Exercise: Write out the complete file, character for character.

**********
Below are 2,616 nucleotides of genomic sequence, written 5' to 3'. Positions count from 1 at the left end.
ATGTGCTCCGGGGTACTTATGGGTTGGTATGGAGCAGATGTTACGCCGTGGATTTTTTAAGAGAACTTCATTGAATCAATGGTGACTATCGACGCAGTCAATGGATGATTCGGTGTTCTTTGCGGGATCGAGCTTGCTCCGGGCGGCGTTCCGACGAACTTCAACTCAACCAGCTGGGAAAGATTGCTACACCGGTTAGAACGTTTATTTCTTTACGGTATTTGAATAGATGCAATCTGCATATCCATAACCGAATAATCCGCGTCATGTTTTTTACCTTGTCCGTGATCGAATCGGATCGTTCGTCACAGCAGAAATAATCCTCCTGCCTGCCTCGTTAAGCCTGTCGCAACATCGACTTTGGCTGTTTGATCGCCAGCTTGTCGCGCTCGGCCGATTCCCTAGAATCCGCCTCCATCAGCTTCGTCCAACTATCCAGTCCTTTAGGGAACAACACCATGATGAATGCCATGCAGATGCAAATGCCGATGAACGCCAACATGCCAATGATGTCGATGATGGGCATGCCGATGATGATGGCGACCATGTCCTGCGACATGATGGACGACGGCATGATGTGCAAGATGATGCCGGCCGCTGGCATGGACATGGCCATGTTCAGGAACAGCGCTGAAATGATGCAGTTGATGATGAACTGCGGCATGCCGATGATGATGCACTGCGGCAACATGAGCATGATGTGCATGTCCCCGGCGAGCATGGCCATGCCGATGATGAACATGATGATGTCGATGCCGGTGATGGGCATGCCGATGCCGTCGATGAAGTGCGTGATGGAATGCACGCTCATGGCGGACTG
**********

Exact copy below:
Below are 2,616 nucleotides of genomic sequence, written 5' to 3'. Positions count from 1 at the left end.
ATGTGCTCCGGGGTACTTATGGGTTGGTATGGAGCAGATGTTACGCCGTGGATTTTTTAAGAGAACTTCATTGAATCAATGGTGACTATCGACGCAGTCAATGGATGATTCGGTGTTCTTTGCGGGATCGAGCTTGCTCCGGGCGGCGTTCCGACGAACTTCAACTCAACCAGCTGGGAAAGATTGCTACACCGGTTAGAACGTTTATTTCTTTACGGTATTTGAATAGATGCAATCTGCATATCCATAACCGAATAATCCGCGTCATGTTTTTTACCTTGTCCGTGATCGAATCGGATCGTTCGTCACAGCAGAAATAATCCTCCTGCCTGCCTCGTTAAGCCTGTCGCAACATCGACTTTGGCTGTTTGATCGCCAGCTTGTCGCGCTCGGCCGATTCCCTAGAATCCGCCTCCATCAGCTTCGTCCAACTATCCAGTCCTTTAGGGAACAACACCATGATGAATGCCATGCAGATGCAAATGCCGATGAACGCCAACATGCCAATGATGTCGATGATGGGCATGCCGATGATGATGGCGACCATGTCCTGCGACATGATGGACGACGGCATGATGTGCAAGATGATGCCGGCCGCTGGCATGGACATGGCCATGTTCAGGAACAGCGCTGAAATGATGCAGTTGATGATGAACTGCGGCATGCCGATGATGATGCACTGCGGCAACATGAGCATGATGTGCATGTCCCCGGCGAGCATGGCCATGCCGATGATGAACATGATGATGTCGATGCCGGTGATGGGCATGCCGATGCCGTCGATGAAGTGCGTGATGGAATGCACGCTCATGGCGGACTG